Default Style Register Forum
Daycare Center and Family Home Forum>Child with "Inconclusive" COVID Test Result
Pestle 10:20 AM 01-31-2021
I've been closed with (very very mild) COVID. I suspect that either my husband brought it home a few weeks ago, or my weakest-link daycare family brought it in--that kid's dad, and my husband, are the only people in our group that have regular daily exposure to other people. I'm allowed to reopen tomorrow (pending test results on my daughter and husband).

Their kid had a fever a few weeks ago, but stayed out of care for the duration of that. Like usual, other kids in the daycare have had fevers since, but all those families tested negative. My daycare families all got tested again once I tested positive, and one of the parents has been repeatedly asking me if the other families have been tested. On the one hand, I'm not going to share medical information; on the other hand, I also need to remain vigilant and not allow a sick child into care, which means I can't sugarcoat one client's health in order to make the other clients feel comfortable--I won't disclose who's choosing to test, but I also need to exclude from care anybody that shows evidence of being sick.

Now the family with the formerly-sick kid says the kid has tested "inconclusive." So I'm asking them what the doctor thinks that means, and whether the kid symptomatic now. Doesn't "inconclusive" mean that a low viral load WAS detected?

Without a positive test, I have to rely on symptoms to exclude. But I never had COVID-specific symptoms; I've had a sinus infection since December, and all that happened to me was all of my sinus symptoms (post-nasal drip, ear and eye pressure and jaw pain) kicked way up for three days. I don't exclude for a clear runny nose, which was the only symptom the formerly-sick kid has had since her fever.

So how much of a line can or should I draw with the formerly-sick kid coming back in, once an "inconclusive" test result has been disclosed to me?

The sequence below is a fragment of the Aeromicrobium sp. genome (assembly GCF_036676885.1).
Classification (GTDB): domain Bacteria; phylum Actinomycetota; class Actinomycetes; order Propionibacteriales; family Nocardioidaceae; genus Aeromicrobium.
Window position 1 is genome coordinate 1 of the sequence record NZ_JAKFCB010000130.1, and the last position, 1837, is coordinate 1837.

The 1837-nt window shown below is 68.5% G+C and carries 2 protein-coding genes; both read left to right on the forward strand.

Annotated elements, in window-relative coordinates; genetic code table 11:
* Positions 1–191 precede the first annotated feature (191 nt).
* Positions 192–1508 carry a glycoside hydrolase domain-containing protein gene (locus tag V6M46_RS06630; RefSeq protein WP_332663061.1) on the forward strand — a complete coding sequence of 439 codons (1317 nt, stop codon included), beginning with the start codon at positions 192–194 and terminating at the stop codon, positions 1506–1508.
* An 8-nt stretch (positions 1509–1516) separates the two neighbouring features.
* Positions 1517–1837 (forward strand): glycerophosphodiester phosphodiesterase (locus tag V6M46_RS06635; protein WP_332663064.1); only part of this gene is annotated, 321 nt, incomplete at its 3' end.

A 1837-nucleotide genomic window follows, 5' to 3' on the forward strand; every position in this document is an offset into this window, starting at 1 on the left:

e.j. 12:00 PM 01-31-2021
I'm not sure how a doctor would interpret an inconclusive test but I would interpret it as "not definitively negative". I would want to know for sure that the child is negative before allowing her back into my day care. If it were me, I'd suggest the child either be retested if possible or have the parents keep her home for 10-14 days (after onset of symptoms) to be sure she wasn't bringing the virus into my home. I'm saying that because in September, I had 1 child go home with mild cold symptoms. He spiked a fever overnight. He tested negative as did 4 of the other kids who ended up with the same mild cold symptoms but no fever. The 6th child who had no fever and just a slight, clear runny nose ended up testing positive much to everyone's surprise. You just never know. If it were me, I'd err on the side of caution just based on that experience.
(My kids were all tested again this past week because one kid developed a runny nose and another developed that along with a fever. So far, everyone has come up negative - thank goodness! Still waiting for one more test result.)
Deftones34 12:38 PM 01-31-2021
You just never know with this virus. My son's only symptom was a clear runny nose.
Ariana 01:22 PM 01-31-2021
I would only accept a negative test in order to return.
Pestle 01:42 PM 01-31-2021
Originally Posted by Ariana:
I would only accept a negative test in order to return.
That's good advice.

I've told the parent to contact the health department hotline in the morning for further instructions. The parent is saying that there was a problem with the test, but I'm not sure that's the takeaway that the clinic intended, and I'm under the impression it was a rapid test.
Blackcat31 04:51 PM 01-31-2021
This is the info I’ve found:

What does an “inconclusive” result mean?

The UW SARS-CoV-2 Real-time RT-PCR assay targets two distinct gene regions (see SARS-CoV-2 (COVID-19) Qualitative PCR [NCVQLT] for details). When one of the two targets, but not both, is present above the threshold for positivity, the test is reported as “inconclusive”. This is usually seen with low amounts of viral DNA. In practice, “inconclusive” results should be treated as presumptive positive COVID cases with a low viral load present.
Reply Up